The astronomical expense of long-term nursing care is no longer news. Costs can run an average of $7,000.00 or more per month, depending on location. Hundreds of thousands of people need that kind of care and the numbers are rising. Ten thousand “baby boomers” turn 65 every day, and it's projected that seven of ten of those people will need long-term care at some point during their lifetimes.
By astute long-term care planning, our law firm reduces or eliminates the impact of such phenomenal costs on many families' life savings. However, many others who are not our clients pay and pay until they simply run out of money. The Medicaid program is available to step in and pay, but it is questionable how long that program can continue in its present state. For 2018, Medicaid spending was at $597.4 billion, according to the Centers for Medicare and Medicaid Services. Policy-makers are looking for other alternatives.
One option is to require adult children to pay for the cost of their parents' care. This obligation can be imposed through “filial responsibility” laws. Around thirty states have enacted these laws, some of which even impose criminal fines and imprisonment if an adult child is able, but fails, to pay. For which states have such laws, see the table in this article in the Journal of Criminal Justice and Law. (Maine is not among them.)
In Pennsylvania in 2012, a son whose mother owed $93,000 to a nursing home was held liable for her bill under that state's filial responsibility law. The case is Health Care & Retirement Corp. v. Pittas, available here.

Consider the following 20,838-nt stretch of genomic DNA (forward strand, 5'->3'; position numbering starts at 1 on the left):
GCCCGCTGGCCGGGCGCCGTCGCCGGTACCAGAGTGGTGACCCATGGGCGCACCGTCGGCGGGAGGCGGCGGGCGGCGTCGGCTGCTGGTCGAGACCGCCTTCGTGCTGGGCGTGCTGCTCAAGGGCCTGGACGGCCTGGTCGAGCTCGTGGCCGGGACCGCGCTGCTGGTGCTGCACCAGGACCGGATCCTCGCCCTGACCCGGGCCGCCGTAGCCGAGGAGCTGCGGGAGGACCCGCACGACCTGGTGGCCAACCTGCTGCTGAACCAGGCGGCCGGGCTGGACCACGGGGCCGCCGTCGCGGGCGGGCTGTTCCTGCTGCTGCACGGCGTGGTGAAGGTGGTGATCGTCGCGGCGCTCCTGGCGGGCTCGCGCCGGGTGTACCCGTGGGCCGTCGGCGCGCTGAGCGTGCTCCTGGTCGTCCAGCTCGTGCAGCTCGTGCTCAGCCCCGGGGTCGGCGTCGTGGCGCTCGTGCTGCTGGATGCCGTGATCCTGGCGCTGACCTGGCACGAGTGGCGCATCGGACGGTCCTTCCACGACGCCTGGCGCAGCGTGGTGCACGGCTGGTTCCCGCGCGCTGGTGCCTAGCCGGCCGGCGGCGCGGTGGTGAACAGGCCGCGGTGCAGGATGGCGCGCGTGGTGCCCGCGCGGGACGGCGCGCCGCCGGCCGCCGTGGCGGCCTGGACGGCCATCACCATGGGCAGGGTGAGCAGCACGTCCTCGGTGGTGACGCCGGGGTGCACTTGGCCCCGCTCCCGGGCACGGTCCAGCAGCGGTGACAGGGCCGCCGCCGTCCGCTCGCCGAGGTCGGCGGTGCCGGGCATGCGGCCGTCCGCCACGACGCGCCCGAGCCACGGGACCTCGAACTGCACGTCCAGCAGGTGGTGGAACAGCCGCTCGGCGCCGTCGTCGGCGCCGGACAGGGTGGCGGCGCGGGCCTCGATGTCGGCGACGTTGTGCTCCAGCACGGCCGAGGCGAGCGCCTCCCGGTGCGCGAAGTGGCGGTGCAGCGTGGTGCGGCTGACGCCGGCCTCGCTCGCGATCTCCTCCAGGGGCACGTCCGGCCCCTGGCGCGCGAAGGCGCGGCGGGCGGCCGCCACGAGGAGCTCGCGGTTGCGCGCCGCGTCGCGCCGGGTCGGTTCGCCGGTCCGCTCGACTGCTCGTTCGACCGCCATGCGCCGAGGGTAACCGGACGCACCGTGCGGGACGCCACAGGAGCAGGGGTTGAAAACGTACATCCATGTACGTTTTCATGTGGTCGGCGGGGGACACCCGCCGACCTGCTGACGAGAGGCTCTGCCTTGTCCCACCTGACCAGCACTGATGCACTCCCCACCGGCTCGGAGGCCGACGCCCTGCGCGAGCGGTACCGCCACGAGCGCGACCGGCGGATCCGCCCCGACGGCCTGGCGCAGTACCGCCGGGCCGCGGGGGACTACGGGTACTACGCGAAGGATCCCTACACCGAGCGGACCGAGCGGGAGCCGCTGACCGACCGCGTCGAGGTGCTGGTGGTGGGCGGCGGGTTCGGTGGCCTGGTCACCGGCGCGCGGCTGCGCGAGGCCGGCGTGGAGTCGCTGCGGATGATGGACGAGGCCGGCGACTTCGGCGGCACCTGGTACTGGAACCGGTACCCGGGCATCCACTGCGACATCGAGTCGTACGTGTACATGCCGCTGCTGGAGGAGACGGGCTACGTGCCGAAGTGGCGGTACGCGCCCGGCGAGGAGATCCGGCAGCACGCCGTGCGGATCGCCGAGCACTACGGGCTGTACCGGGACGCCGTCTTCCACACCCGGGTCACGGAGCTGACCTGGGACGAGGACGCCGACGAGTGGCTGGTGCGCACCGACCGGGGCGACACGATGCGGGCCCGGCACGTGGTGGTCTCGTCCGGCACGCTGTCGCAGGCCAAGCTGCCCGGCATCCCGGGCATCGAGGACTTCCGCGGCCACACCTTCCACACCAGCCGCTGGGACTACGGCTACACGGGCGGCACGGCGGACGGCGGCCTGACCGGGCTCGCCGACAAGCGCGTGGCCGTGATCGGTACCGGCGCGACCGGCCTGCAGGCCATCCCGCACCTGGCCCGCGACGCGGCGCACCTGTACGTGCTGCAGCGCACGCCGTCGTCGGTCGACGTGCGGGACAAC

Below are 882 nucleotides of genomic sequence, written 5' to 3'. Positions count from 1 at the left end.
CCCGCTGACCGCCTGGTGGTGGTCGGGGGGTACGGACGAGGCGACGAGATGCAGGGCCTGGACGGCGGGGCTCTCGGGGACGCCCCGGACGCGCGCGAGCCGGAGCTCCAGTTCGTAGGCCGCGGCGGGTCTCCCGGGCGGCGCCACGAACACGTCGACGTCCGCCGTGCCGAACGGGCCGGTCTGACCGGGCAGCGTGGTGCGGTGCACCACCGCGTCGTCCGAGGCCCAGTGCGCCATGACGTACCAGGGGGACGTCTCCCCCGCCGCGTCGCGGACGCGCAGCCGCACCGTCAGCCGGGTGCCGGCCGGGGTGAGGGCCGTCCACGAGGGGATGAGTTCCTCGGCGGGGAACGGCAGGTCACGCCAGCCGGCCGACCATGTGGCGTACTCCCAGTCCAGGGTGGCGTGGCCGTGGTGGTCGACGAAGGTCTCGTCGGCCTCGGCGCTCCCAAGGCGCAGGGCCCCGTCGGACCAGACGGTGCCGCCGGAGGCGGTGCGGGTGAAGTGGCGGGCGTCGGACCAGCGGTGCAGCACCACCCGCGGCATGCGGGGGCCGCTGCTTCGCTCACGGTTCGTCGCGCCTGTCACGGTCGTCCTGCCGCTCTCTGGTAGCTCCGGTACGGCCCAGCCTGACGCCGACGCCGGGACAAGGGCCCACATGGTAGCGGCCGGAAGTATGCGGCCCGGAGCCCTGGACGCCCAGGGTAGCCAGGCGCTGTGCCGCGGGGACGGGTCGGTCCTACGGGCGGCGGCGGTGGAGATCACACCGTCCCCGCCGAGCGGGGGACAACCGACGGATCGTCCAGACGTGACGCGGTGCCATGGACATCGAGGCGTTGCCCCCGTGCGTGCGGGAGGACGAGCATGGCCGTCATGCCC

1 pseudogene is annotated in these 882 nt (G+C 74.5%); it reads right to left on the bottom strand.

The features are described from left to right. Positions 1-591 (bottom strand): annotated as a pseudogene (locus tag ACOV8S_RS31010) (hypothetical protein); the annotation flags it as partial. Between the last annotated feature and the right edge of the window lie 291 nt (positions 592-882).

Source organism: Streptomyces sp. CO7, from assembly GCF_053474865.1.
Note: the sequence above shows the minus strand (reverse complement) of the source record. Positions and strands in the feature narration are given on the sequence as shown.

The rationale for such laws is that parents supported children for many years and the children owe a debt of gratitude: they should return the favor when parents grow old and become unable to provide for themselves. Such laws are supposed to motivate children to exert pressure on parents, to ensure that long-term care planning is done before the children are called on to pay.
There are numerous objections to this kind of law. Children may resent being forced to pay and treatment of the elderly may suffer as a result. The laws differ widely across the states and produce inconsistent results. Courts may not have the power to enforce these laws against children who live in disparate states. Filial-responsibility laws provide no protection for seniors who have no children.
Further, federal law currently prohibits nursing homes from demanding payment from funds other than those belonging to the resident – like a child's money. One caveat is that an agent under Power of Attorney should not sign a personal guarantee of payment if he or she is signing admission paperwork on behalf of a nursing home resident.
We would be happy to talk to you about concerns about the costs of long-term care.